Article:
Biggish news from talk show host (and new Trump nemesis) Charlie Sykes:
BREAKING: Kasich campaign immediately pulling all radio ads from Wisconsin markets.
— Charlie Sykes (@SykesCharlie) March 28, 2016
Not true, says Team Kasich. Or at least, not entirely true:
Why would Kasich be “reallocating”? Simple: Money. Remember, according to the latest campaign financial reports, there’s every reason to believe that Team Kasich is running on fumes financially. He has to make a play for Wisconsin — imagine the embarrassment if the guy who won Ohio had to cede WI to Trump and Cruz — but cash is apparently tight enough that he has no choice but to try to pick his spots. The Wisconsin primary is winner-take-all by congressional district with some bonus delegates awarded to the statewide winner so it makes some sense for Kasich to focus his precious remaining resources only on districts where he runs most strongly.
In theory he could win the state if he piled up enough votes in just a few populous districts, but he’d need to win those districts big — and no one expects Kasich to blow out Trump and Cruz anywhere. What he’s really telling you with this move, I think, is that he’s given up on trying to win Wisconsin statewide and is focused now on grabbing a few delegates here and there where he can. He has just an 11 percent chance of winning the state versus 67 percent for Cruz and 22 percent for Trump. (On the other hand, a new automated survey has it, er, Trump 29, Kasich 27, Cruz 25, a devastating bit of underperformance by Cruz if it’s borne out next Tuesday. Gulp.) Which makes me wonder: Given his fundraising problems, could Kasich pull the plug next week if he ends up being shut out in Wisconsin?
And if he did, how sure are we at this point that Cruz would benefit from him dropping out? If you missed it Friday, read Dave Wasserman on what a two-front war waged by Cruz and Kasich against Trump over the next two and a half months of primaries might look like:
Of the 894 delegates up for grabs between now and June, 60 are at stake in districts where Obama won in 2012 and at least 40 percent of residents 25 or older hold at least a bachelor’s degree — in other words, Kasich’s “strike zone.” These include districts anchored by the San Francisco Bay Area, Los Angeles, San Diego, Seattle, New York City’s Upper East Side, the wealthy Maryland suburbs of Washington and the wealthy Connecticut suburbs of New York. Additionally, given his Keystone State roots, Kasich may also be better-positioned than Cruz to compete for Pennsylvania’s 17 statewide delegates.6 They may not sound like much, but these 77 delegates could be the difference between Trump reaching 1,237 and falling short.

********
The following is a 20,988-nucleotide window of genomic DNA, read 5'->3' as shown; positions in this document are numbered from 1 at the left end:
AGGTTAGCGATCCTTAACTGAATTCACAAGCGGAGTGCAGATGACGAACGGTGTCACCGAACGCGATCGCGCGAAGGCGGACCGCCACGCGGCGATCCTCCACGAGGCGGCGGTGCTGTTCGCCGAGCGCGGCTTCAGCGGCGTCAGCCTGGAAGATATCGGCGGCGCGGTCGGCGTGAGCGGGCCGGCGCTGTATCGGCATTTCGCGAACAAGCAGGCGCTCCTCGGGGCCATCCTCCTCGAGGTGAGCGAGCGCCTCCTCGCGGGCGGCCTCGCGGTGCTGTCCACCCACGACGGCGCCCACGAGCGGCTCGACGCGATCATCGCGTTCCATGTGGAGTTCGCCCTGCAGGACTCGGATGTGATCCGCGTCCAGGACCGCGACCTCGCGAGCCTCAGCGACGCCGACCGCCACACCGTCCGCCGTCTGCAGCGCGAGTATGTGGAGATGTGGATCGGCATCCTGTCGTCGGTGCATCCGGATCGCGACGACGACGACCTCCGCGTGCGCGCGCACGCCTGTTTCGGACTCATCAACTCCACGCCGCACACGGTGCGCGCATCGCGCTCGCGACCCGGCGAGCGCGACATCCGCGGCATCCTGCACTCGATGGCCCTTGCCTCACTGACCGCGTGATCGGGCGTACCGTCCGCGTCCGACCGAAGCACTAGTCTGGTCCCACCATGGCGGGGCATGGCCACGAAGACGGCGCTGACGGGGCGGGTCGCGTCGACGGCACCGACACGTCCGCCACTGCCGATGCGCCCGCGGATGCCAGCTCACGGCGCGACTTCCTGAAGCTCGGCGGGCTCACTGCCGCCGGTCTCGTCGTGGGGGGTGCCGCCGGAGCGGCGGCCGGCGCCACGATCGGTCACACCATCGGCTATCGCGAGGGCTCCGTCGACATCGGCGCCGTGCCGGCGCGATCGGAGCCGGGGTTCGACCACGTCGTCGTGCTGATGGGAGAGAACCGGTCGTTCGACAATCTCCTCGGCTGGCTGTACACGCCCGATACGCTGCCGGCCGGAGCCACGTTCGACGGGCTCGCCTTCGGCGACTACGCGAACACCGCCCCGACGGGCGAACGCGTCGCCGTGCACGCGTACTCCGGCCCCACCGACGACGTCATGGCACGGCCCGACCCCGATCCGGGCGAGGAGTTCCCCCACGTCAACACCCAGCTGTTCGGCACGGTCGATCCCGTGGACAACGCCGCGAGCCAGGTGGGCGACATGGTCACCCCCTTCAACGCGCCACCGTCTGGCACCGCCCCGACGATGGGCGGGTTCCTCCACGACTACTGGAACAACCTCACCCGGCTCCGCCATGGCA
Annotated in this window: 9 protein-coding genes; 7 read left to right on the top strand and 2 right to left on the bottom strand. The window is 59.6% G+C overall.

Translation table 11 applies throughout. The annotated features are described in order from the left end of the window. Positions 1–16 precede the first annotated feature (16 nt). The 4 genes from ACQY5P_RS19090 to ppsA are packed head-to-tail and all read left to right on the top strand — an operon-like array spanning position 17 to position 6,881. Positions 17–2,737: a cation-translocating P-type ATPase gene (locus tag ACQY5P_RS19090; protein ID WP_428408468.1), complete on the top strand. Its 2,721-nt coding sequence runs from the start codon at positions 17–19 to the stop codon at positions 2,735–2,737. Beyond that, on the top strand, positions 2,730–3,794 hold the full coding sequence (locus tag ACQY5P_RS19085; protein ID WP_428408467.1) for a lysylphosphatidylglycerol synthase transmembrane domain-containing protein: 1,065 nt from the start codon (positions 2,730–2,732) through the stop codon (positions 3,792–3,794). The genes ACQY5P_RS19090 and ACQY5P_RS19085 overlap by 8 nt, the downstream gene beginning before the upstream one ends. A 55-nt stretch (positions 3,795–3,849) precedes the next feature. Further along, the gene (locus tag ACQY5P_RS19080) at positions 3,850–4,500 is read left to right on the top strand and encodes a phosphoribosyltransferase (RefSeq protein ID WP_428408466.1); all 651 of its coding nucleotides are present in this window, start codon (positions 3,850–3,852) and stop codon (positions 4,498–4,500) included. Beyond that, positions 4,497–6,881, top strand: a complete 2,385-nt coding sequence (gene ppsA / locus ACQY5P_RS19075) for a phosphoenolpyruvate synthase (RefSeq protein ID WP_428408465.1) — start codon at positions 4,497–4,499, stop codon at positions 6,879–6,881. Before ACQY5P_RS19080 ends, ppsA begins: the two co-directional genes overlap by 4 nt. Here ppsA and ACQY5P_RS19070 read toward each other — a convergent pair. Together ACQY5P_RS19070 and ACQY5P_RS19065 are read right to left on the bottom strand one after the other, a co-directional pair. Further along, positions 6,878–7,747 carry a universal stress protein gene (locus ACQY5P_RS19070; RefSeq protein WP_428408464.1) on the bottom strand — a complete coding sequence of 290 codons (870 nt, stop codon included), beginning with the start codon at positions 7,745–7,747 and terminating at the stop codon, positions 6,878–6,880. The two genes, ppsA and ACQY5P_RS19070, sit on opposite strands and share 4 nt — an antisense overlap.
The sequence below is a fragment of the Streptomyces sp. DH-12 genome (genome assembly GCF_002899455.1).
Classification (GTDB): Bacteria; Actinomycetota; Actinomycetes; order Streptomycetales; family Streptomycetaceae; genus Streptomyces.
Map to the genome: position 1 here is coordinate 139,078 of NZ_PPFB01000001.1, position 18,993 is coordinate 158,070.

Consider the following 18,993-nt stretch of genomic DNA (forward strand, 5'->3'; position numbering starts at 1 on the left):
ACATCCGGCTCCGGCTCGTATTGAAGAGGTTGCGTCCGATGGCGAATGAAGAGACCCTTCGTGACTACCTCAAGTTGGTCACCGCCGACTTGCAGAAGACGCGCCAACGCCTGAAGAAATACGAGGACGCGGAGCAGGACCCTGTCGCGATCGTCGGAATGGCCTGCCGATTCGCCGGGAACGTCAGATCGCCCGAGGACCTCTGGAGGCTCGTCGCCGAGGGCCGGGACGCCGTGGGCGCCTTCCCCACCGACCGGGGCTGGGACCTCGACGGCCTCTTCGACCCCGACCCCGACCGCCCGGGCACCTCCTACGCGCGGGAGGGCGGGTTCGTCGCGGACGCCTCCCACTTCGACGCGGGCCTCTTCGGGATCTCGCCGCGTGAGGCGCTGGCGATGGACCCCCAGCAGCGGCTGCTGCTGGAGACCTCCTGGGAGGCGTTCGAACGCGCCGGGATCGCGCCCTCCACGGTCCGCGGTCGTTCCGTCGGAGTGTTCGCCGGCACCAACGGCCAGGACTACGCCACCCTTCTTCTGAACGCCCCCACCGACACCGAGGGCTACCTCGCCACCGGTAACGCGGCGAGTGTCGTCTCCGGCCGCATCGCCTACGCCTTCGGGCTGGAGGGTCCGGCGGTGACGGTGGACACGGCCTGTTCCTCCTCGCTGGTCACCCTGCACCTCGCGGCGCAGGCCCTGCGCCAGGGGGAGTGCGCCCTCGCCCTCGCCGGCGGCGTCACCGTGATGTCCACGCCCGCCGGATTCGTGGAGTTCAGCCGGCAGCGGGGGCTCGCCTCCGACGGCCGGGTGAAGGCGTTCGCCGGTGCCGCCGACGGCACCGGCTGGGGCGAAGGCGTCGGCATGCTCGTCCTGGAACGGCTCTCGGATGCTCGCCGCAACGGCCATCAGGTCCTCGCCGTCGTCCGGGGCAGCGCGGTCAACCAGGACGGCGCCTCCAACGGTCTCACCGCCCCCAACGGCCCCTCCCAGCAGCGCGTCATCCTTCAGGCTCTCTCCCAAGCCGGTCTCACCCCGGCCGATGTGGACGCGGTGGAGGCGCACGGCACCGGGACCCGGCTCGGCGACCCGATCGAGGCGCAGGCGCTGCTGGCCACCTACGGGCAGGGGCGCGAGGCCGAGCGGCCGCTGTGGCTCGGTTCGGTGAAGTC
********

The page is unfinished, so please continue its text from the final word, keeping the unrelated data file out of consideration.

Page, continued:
Meanwhile, Cruz is probably Trump’s more viable opponent most everywhere else. Cruz’s bread and butter is deeply red locales. So far, Cruz has won 43 percent of votes cast in jurisdictions where Obama took less than 20 percent of the vote in 2012, but just 18 percent in places where Obama took more than 60 percent. By contrast, Trump’s share of the vote appears to be fairly steady across red and blue zones, but in terms of education, his coalition is the opposite of Kasich’s: Trump fares best in the least-educated locales.
Kasich’s strength in California cities, in particular, is crucial given the growing likelihood that the “Stop Trump” effort will come down to CA on June 7th. Trump will probably be in striking distance of 1,237 delegates; whether he gets there before the convention or has to suffer a nerve-wracking first ballot in Cleveland will probably depend on how many of California’s 172 delegates he wins. The LA Times published a new poll yesterday showing Cruz within a point of Trump among Republican likely voters, 36/35, which sounds like encouraging news for anti-Trumpers. California, like Wisconsin, is also winner-take-all by congressional district, though, and Trump is ahead of Cruz among registered voters in the state’s two most populous regions, 38/29 in southern California and 29/26 in LA/SF/SD/SC/Fresno. Kasich pulls 11 and 15 percent in those districts, respectively. It seems highly unlikely that he’ll have the funds to make it all the way to June so you might as well start gaming out where those votes are likely to go once he’s gone. Cruz will almost certainly have to make the goal-line stand in California by himself.
In case you missed it in Headlines, enjoy Hugh Hewitt’s imaginative rendering of how Kasich might approach Cruz at the convention. I’m the only one who can beat Hillary, he’d tell Cruz, so howzabout we form a Kasich/Cruz ticket and then you become nominee in 2024 after eight years as my VP? You think Cruz is willing to bet on the national electorate electing Republicans to three consecutive terms, especially given the way demographics are shifting? C’mon. Exit question: If Kasich drops out after Wisconsin, that would leave Ted Cruz, scourge of “New York values,” one on one against Trump in his home state of New York on April 19th. How do you suppose that’s likely to go? I told you the “New York values” thing was a mistake.